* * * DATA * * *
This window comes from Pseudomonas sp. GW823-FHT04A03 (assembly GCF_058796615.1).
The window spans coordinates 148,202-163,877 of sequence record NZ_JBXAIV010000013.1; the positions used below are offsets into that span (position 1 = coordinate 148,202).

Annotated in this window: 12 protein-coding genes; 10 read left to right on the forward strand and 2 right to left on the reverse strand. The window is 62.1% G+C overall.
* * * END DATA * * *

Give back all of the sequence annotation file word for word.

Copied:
This window comes from Pseudomonas sp. GW823-FHT04A03 (assembly GCF_058796615.1).
The window spans coordinates 148,202-163,877 of sequence record NZ_JBXAIV010000013.1; the positions used below are offsets into that span (position 1 = coordinate 148,202).

Annotated in this window: 12 protein-coding genes; 10 read left to right on the forward strand and 2 right to left on the reverse strand. The window is 62.1% G+C overall.